The curse has been lifted.
It is perhaps a sign of how ubiquitously disappointing life has been for Chargers fans in recent years that initial instinct when reading that sentence may be to go: Curse?
The Chargers curse is a complex one, combining injuries, bad coaching, terrible mistakes, and an incredibly unhealthy dose of luck into one big ball of pain and suffering. Even though the team were coming into Thursday Night with an incredible 10-3 record, the general consensus was that they needed a real statement win to announce to the world that this Chargers team are legitimate contenders.
Someone pass me a damn megaphone.
In the last three weeks, the Chargers have beaten both Kansas City and Pittsburgh. On the road. Oh, and both games were in primetime. Make no mistake about it, this is a completely different Chargers team to the one that we’re used to.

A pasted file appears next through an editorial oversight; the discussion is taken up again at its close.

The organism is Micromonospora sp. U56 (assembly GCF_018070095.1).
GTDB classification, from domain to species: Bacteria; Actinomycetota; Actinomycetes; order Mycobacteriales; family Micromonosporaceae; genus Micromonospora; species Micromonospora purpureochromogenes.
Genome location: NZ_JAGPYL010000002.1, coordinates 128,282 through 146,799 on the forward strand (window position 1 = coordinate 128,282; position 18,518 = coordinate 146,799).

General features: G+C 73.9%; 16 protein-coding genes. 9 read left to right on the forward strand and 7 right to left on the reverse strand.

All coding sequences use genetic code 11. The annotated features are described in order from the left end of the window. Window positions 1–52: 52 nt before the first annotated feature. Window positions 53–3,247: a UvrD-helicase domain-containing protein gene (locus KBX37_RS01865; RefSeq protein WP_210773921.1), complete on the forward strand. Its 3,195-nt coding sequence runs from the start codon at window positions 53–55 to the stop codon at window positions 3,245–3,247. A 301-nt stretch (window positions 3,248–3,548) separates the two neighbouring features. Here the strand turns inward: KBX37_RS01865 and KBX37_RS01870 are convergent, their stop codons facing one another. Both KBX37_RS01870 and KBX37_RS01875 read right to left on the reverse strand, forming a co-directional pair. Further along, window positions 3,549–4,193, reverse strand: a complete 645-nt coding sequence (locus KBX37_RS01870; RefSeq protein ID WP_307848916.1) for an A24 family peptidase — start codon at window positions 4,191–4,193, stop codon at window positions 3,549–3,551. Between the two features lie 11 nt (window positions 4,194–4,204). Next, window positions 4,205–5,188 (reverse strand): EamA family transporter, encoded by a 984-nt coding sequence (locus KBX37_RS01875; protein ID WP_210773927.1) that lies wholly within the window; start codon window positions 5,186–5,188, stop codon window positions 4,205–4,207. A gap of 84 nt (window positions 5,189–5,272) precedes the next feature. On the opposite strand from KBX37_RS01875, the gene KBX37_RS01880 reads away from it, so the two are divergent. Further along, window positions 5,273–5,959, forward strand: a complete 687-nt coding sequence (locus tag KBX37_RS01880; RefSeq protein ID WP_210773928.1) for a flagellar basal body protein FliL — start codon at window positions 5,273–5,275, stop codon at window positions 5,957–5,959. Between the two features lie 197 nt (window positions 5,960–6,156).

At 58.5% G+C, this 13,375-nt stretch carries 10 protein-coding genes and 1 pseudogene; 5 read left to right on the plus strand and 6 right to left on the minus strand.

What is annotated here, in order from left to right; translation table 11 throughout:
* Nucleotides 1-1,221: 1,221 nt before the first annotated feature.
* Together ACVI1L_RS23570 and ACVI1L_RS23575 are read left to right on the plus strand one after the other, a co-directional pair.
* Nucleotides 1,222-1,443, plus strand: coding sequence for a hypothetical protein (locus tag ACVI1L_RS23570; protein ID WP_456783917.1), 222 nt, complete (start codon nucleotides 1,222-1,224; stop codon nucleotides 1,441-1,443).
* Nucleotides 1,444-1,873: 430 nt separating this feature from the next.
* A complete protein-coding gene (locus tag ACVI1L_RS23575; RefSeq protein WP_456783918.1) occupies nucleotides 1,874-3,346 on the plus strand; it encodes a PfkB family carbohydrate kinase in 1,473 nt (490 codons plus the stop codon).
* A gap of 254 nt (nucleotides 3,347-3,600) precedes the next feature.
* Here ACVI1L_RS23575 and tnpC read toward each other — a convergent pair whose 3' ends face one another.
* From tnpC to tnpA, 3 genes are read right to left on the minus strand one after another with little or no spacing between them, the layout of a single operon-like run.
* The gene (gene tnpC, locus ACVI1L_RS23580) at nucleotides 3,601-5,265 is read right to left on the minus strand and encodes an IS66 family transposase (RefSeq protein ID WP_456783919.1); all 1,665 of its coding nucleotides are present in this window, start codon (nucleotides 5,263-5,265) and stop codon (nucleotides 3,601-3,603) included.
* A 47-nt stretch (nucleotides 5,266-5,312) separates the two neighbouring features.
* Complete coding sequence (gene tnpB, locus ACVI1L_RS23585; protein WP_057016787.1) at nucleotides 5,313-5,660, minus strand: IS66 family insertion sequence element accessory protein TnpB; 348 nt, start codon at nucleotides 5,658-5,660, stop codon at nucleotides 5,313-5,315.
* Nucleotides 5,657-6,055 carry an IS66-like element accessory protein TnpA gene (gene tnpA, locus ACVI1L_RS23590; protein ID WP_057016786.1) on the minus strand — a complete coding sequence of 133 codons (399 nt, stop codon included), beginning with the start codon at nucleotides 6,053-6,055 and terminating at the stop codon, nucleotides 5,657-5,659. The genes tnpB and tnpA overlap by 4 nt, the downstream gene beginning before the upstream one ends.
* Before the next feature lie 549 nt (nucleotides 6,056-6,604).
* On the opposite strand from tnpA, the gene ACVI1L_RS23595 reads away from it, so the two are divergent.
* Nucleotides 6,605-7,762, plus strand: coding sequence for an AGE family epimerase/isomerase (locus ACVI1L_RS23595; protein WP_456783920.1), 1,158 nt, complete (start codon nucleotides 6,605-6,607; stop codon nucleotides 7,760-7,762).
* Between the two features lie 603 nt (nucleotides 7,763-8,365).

Beating Seattle was nice, but it didn’t feel like a statement win. To go into Pittsburgh and come back from a 16 point deficit? Incredible, but it was about time the Chargers had a game like that bounce their way. We needed to see more before we could believe. We demanded more. We craved it; kindred spirits with vultures, hunting for our next meal. The hunger was overwhelming, but on Thursday Night, we were satiated. For the first time since 2013, it feels fulfilling to be a Chargers fan.
It’s possible - certainly from an outsiders perspective - to point to this simply being a case of luck, a regression to the mean. Statisticians will point to the fact that unlucky teams usually have their luck turn around sooner rather than later, and so can expect to experience a dramatic uptick in fortunes. That hasn’t the case with the Chargers. There’s bad luck, and then there’s consistently being vehemently snake-bitten by injuries to key players, year after year. There’s bad luck, and then there’s not only failing to regress to the mean with the results of one score games, but actually getting worse in them:
Chargers in Games Decided by 3 Pts or fewer Last 4 seasons— Katie Sharp (@ktsharp) December 14, 2018
There’s bad luck, and then there’s losing games that would only happen once in 30 million times: